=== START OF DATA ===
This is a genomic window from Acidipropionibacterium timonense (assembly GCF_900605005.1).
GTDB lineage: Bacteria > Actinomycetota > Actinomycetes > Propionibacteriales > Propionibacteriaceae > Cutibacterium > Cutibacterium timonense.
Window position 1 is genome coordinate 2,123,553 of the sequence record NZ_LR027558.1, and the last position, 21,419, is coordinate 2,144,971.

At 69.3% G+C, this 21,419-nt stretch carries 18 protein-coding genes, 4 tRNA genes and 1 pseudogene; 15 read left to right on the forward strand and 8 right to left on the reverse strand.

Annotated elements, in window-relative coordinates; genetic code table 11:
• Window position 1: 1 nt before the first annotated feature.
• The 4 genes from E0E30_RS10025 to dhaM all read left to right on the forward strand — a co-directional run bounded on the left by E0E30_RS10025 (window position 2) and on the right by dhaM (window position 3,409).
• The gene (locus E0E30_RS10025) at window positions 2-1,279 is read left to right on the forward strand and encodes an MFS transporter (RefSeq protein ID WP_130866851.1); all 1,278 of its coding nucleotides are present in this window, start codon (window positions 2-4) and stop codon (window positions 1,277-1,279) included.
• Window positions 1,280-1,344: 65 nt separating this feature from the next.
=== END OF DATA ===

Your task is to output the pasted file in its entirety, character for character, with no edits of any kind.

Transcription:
This is a genomic window from Acidipropionibacterium timonense (assembly GCF_900605005.1).
GTDB lineage: Bacteria > Actinomycetota > Actinomycetes > Propionibacteriales > Propionibacteriaceae > Cutibacterium > Cutibacterium timonense.
Window position 1 is genome coordinate 2,123,553 of the sequence record NZ_LR027558.1, and the last position, 21,419, is coordinate 2,144,971.

At 69.3% G+C, this 21,419-nt stretch carries 18 protein-coding genes, 4 tRNA genes and 1 pseudogene; 15 read left to right on the forward strand and 8 right to left on the reverse strand.

Annotated elements, in window-relative coordinates; genetic code table 11:
• Window position 1: 1 nt before the first annotated feature.
• The 4 genes from E0E30_RS10025 to dhaM all read left to right on the forward strand — a co-directional run bounded on the left by E0E30_RS10025 (window position 2) and on the right by dhaM (window position 3,409).
• The gene (locus E0E30_RS10025) at window positions 2-1,279 is read left to right on the forward strand and encodes an MFS transporter (RefSeq protein ID WP_130866851.1); all 1,278 of its coding nucleotides are present in this window, start codon (window positions 2-4) and stop codon (window positions 1,277-1,279) included.
• Window positions 1,280-1,344: 65 nt separating this feature from the next.